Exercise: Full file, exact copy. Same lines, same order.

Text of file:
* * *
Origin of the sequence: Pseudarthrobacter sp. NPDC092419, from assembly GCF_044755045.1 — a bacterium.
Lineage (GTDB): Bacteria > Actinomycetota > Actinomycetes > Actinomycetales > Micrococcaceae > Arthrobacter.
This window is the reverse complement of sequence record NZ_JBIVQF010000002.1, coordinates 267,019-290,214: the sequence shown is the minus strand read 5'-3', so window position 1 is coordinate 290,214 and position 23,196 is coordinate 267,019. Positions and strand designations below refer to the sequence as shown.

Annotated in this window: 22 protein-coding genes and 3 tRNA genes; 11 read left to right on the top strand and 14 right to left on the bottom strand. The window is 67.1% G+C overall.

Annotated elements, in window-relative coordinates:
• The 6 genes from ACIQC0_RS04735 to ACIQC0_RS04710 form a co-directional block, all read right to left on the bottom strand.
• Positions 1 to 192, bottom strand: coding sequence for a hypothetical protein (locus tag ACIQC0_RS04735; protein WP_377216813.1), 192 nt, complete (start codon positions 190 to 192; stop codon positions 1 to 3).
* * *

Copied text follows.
Origin of the sequence: Pseudarthrobacter sp. NPDC092419, from assembly GCF_044755045.1 — a bacterium.
Lineage (GTDB): Bacteria > Actinomycetota > Actinomycetes > Actinomycetales > Micrococcaceae > Arthrobacter.
This window is the reverse complement of sequence record NZ_JBIVQF010000002.1, coordinates 267,019-290,214: the sequence shown is the minus strand read 5'-3', so window position 1 is coordinate 290,214 and position 23,196 is coordinate 267,019. Positions and strand designations below refer to the sequence as shown.

Annotated in this window: 22 protein-coding genes and 3 tRNA genes; 11 read left to right on the top strand and 14 right to left on the bottom strand. The window is 67.1% G+C overall.

Annotated elements, in window-relative coordinates:
• The 6 genes from ACIQC0_RS04735 to ACIQC0_RS04710 form a co-directional block, all read right to left on the bottom strand.
• Positions 1 to 192, bottom strand: coding sequence for a hypothetical protein (locus tag ACIQC0_RS04735; protein WP_377216813.1), 192 nt, complete (start codon positions 190 to 192; stop codon positions 1 to 3).